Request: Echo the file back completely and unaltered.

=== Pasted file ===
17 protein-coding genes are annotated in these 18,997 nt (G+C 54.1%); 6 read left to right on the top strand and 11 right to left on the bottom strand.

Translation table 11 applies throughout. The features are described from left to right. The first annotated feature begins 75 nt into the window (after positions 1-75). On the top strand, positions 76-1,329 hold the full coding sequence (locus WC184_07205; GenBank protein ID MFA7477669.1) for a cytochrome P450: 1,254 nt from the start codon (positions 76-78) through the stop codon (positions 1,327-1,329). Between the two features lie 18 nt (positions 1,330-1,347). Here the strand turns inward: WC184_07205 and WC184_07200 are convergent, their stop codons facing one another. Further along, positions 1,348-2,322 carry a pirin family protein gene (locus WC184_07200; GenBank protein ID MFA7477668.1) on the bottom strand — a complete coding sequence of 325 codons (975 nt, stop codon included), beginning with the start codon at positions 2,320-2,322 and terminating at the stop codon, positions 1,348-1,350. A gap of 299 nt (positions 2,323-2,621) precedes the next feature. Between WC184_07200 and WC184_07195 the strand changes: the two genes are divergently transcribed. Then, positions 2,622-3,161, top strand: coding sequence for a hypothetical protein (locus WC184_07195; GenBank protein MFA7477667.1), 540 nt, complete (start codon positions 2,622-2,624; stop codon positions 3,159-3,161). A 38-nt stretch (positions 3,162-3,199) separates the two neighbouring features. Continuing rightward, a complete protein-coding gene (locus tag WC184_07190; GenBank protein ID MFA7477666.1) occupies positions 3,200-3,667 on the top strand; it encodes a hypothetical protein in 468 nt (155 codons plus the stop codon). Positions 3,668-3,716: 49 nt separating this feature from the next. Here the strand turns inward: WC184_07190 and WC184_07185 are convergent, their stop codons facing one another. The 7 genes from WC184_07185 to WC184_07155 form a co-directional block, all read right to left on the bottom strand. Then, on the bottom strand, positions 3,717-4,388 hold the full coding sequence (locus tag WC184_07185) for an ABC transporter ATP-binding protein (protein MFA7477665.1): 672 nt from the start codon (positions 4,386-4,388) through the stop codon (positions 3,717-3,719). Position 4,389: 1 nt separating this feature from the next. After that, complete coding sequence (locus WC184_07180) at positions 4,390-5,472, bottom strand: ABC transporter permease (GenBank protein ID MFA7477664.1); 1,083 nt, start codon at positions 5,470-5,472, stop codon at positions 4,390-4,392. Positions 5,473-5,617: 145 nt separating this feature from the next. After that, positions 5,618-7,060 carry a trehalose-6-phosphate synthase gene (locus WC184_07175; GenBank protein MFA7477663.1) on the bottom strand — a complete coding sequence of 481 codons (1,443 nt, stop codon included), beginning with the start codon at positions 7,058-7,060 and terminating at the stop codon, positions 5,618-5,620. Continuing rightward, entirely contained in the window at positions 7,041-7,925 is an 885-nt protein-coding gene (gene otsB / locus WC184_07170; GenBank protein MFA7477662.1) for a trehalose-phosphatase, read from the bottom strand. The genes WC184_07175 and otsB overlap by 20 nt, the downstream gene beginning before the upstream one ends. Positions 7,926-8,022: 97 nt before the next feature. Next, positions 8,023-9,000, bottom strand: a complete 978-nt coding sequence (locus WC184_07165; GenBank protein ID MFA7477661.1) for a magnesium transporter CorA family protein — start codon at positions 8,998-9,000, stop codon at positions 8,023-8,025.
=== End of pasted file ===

17 protein-coding genes are annotated in these 18,997 nt (G+C 54.1%); 6 read left to right on the top strand and 11 right to left on the bottom strand.

Translation table 11 applies throughout. The features are described from left to right. The first annotated feature begins 75 nt into the window (after positions 1-75). On the top strand, positions 76-1,329 hold the full coding sequence (locus WC184_07205; GenBank protein ID MFA7477669.1) for a cytochrome P450: 1,254 nt from the start codon (positions 76-78) through the stop codon (positions 1,327-1,329). Between the two features lie 18 nt (positions 1,330-1,347). Here the strand turns inward: WC184_07205 and WC184_07200 are convergent, their stop codons facing one another. Further along, positions 1,348-2,322 carry a pirin family protein gene (locus WC184_07200; GenBank protein ID MFA7477668.1) on the bottom strand — a complete coding sequence of 325 codons (975 nt, stop codon included), beginning with the start codon at positions 2,320-2,322 and terminating at the stop codon, positions 1,348-1,350. A gap of 299 nt (positions 2,323-2,621) precedes the next feature. Between WC184_07200 and WC184_07195 the strand changes: the two genes are divergently transcribed. Then, positions 2,622-3,161, top strand: coding sequence for a hypothetical protein (locus WC184_07195; GenBank protein MFA7477667.1), 540 nt, complete (start codon positions 2,622-2,624; stop codon positions 3,159-3,161). A 38-nt stretch (positions 3,162-3,199) separates the two neighbouring features. Continuing rightward, a complete protein-coding gene (locus tag WC184_07190; GenBank protein ID MFA7477666.1) occupies positions 3,200-3,667 on the top strand; it encodes a hypothetical protein in 468 nt (155 codons plus the stop codon). Positions 3,668-3,716: 49 nt separating this feature from the next. Here the strand turns inward: WC184_07190 and WC184_07185 are convergent, their stop codons facing one another. The 7 genes from WC184_07185 to WC184_07155 form a co-directional block, all read right to left on the bottom strand. Then, on the bottom strand, positions 3,717-4,388 hold the full coding sequence (locus tag WC184_07185) for an ABC transporter ATP-binding protein (protein MFA7477665.1): 672 nt from the start codon (positions 4,386-4,388) through the stop codon (positions 3,717-3,719). Position 4,389: 1 nt separating this feature from the next. After that, complete coding sequence (locus WC184_07180) at positions 4,390-5,472, bottom strand: ABC transporter permease (GenBank protein ID MFA7477664.1); 1,083 nt, start codon at positions 5,470-5,472, stop codon at positions 4,390-4,392. Positions 5,473-5,617: 145 nt separating this feature from the next. After that, positions 5,618-7,060 carry a trehalose-6-phosphate synthase gene (locus WC184_07175; GenBank protein MFA7477663.1) on the bottom strand — a complete coding sequence of 481 codons (1,443 nt, stop codon included), beginning with the start codon at positions 7,058-7,060 and terminating at the stop codon, positions 5,618-5,620. Continuing rightward, entirely contained in the window at positions 7,041-7,925 is an 885-nt protein-coding gene (gene otsB / locus WC184_07170; GenBank protein MFA7477662.1) for a trehalose-phosphatase, read from the bottom strand. The genes WC184_07175 and otsB overlap by 20 nt, the downstream gene beginning before the upstream one ends. Positions 7,926-8,022: 97 nt before the next feature. Next, positions 8,023-9,000, bottom strand: a complete 978-nt coding sequence (locus WC184_07165; GenBank protein ID MFA7477661.1) for a magnesium transporter CorA family protein — start codon at positions 8,998-9,000, stop codon at positions 8,023-8,025.